Local authorities in the UK have increased their investments in the hotel sector, in the search for long-term returns.
Hotel groups including Travelodge have been building relationships with local authorities to drive expansion.
According to Knight Frank, local authorities were planning over GBP600m of investment until 2023, through private-public partnership schemes, where hotels form the primary focus in a development project and which have either outline or detailed planning permission granted. Last year saw GBP93m spent, an increase of 182% on the year.
Shaun Roy, head of hotels, Knight Frank, said: “With the growing acceptance that councils need to seek new means of funding to cover budget shortfalls, we have seen many local authorities make the intelligent move of investing in hotels.
“By investing in hotels the council receives rental income generated by these assets, which offer a secure, long-term income stream, with inflation linked cash flows, combined with an increase in the underlying property’s value over an extended period of time. These are a strong option for councils as unlike investment in offices and retail, no asset management is required, as they are managed by their operators. Significant opportunity exists for councils to invest in hotels and we expect this trend to continue until 2021 when this method of borrowing will end due to new government legislation.”
Local authorities were able to benefit from low-interest loans from the Public Works Loan Board, a statutory body that issues loans to local government. Since 2004, local authorities have been able to borrow without government consent, provided they can afford the borrowing costs. In moves reminiscent of the institutional investors coming into the sector, councils were looking to the purchase of hotels, subject to an operating lease, with brands such as Travelodge. Both long leases and ground-rent investments aimed to provide long-term secure income and all profits help to fund the provision of future services in the borough.
Travelodge has been targeting the sector since 2014, and in 2017 wrote to over 200 local authorities on its target development location list to seek further partnerships. Hotels in the programme were built on surplus local authority land, with the funding provided either through the Local Authority’s internal resource or via low-cost funding from the Public Works Loan Board or third party resources.
Upon completion of the hotel development, local authorities have the choice of either retaining ownership of the hotel and receiving an annual rent into the Council’s revenue budget or selling the hotel with Travelodge as its operator.
Peter Gowers, Travelodge CEO said: “More and more local authorities are under pressure to find ways to help regenerate their historic town centres and local communities. Adding a low-cost hotel like Travelodge is an increasingly attractive choice, as it draws visitors, creates jobs and helps boost the local economy. Our customers are travelling more frequently and we are opening new hotels to ensure we are in locations where they want to be. We are delighted to be working together with forward-thinking local authorities to help support their regeneration programme with the opening of a new Travelodge.”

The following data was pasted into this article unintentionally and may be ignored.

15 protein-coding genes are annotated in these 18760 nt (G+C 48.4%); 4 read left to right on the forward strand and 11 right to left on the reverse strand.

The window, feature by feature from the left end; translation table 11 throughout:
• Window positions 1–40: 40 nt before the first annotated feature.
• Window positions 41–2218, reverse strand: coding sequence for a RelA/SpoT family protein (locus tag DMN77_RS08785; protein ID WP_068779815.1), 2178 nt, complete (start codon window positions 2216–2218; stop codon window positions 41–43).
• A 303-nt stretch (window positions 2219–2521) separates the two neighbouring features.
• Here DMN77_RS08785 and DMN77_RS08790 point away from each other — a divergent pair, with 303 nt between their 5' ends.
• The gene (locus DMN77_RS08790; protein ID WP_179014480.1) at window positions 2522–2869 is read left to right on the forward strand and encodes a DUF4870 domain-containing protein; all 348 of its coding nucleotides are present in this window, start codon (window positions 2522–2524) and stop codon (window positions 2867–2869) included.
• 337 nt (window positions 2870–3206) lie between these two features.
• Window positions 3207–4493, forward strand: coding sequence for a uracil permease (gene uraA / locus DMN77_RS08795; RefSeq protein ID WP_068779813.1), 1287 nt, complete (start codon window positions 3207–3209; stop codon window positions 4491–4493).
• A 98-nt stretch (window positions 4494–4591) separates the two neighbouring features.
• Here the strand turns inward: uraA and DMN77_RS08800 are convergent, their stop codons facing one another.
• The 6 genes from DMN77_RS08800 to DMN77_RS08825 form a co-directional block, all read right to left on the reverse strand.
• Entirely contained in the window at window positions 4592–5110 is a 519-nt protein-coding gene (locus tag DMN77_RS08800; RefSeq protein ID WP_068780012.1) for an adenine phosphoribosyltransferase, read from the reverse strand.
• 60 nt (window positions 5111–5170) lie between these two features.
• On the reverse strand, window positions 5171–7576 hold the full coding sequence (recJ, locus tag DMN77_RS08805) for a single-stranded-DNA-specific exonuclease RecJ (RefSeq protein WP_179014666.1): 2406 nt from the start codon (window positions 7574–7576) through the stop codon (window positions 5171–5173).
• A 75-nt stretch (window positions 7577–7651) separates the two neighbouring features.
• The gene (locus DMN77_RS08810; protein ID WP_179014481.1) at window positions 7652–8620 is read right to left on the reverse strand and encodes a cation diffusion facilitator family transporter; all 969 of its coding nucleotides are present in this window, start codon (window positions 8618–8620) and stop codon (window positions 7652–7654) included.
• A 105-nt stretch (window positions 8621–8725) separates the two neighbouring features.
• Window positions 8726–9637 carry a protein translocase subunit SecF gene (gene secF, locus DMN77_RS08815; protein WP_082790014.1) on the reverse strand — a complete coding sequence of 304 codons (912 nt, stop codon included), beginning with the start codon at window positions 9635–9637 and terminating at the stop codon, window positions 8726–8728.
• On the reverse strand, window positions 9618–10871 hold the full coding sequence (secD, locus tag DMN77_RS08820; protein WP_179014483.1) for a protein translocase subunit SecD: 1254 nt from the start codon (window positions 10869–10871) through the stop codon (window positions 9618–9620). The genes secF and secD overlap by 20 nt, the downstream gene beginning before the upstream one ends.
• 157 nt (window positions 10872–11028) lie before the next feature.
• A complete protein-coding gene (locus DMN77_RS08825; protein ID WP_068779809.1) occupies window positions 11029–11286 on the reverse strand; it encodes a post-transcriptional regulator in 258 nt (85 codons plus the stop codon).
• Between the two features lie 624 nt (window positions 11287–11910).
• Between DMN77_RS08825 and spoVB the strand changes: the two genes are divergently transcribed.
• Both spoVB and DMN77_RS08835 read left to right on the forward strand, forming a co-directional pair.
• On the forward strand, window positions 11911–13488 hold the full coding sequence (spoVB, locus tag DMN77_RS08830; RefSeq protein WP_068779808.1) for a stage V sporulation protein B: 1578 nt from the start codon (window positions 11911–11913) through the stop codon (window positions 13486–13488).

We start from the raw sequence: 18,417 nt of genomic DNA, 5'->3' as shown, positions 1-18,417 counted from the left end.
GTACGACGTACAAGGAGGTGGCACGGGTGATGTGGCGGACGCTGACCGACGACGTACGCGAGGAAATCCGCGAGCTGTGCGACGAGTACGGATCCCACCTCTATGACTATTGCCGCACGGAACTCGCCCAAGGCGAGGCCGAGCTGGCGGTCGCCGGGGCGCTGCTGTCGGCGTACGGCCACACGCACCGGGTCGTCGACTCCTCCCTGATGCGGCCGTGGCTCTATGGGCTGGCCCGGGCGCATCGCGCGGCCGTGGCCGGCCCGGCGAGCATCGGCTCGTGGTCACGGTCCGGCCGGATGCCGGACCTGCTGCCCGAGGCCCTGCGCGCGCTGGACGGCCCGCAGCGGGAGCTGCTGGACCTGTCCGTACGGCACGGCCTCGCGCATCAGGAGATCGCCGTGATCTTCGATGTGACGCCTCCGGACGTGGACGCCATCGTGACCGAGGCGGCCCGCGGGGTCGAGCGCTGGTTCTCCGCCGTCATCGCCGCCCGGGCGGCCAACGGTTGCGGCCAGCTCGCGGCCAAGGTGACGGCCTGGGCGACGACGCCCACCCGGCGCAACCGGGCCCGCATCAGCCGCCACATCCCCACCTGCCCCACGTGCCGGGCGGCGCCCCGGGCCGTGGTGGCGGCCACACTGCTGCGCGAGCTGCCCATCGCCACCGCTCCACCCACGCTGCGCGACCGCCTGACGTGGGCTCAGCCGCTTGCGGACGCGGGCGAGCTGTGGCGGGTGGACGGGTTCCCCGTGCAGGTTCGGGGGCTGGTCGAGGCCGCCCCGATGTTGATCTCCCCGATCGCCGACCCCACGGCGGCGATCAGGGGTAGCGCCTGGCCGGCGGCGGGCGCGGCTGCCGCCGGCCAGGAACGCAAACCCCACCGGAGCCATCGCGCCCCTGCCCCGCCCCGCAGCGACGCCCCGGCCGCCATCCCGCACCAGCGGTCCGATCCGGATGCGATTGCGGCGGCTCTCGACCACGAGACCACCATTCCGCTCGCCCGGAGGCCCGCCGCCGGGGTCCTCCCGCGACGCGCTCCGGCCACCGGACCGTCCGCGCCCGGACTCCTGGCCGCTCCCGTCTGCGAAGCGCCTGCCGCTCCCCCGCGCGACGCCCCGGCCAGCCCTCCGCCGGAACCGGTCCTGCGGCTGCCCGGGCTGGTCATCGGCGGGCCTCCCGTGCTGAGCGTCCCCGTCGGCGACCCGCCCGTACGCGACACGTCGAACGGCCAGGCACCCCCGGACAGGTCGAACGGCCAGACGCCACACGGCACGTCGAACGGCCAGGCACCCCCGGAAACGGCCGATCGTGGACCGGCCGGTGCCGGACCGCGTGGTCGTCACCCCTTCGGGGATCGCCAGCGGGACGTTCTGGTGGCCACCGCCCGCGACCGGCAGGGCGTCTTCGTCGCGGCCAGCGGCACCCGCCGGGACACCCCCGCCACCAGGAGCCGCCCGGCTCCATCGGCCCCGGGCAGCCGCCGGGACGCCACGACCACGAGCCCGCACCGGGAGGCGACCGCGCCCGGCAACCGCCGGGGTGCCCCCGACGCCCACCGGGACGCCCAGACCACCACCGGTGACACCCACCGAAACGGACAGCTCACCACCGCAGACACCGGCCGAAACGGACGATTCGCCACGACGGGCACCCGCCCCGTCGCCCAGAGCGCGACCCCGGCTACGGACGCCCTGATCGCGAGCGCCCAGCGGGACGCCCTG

The Chartered Institute for Public Finance and Accountancy warned of a conflict between commercial investments and the need to deliver services and was concerned that councils were taking inappropriate risk.
Savills said that, in the wider commercial property sector, local authorities had spent GBP4.1bn in the four years from and including 2014 and had seen their share of total investment in the market grow from 0.2% to 3.4%. The figure was 1,868% up on the GBP93.8m spent in 2014 and was driven by the government’s announcement in December 2015 that local authorities would need to finance their spending entirely from locally-raised revenue by 2020.
The company said: “Investment in commercial property can deliver both an income return and a social return for local authorities, and we see no credible argument for discouraging or limiting their investment activity in this sector so long as it is well-informed, transparent, and benchmarked. Furthermore, while the proportion of investments by local authorities that are outside their operational area has risen to 39% this year, we believe that this is justifiable in the context of spreading investment risk.”
HA Perspective [by Katherine Doggrell]: Here at Hotel Analyst we have long backed the opinion that hotels are a strong asset class and, over the past year or so, with the increased involvement of the institutions, we have seen them enter the mainstream, with the alternatives now taking the form of products such as hostels and serviced apartments, which are not so very far behind being fully accepted themselves.
As was pointed out by Savills, even when the borrowing festival is bought to an end at the local authorities, the impact on the sector will be small – their activity was not so much that a bubble was being blown.
So is it worth forming a bond if spending is likely to wane? Local authorities are more than just potential investors. Travelodge has ling sound to build sound relationships not just because they might by hotels, but because they also hold the planning reins. Educate them about hotels and it may be easier to get plans past. Educate them about your brand and its more likely you’re be first in the queue for those tricky city-centre spots.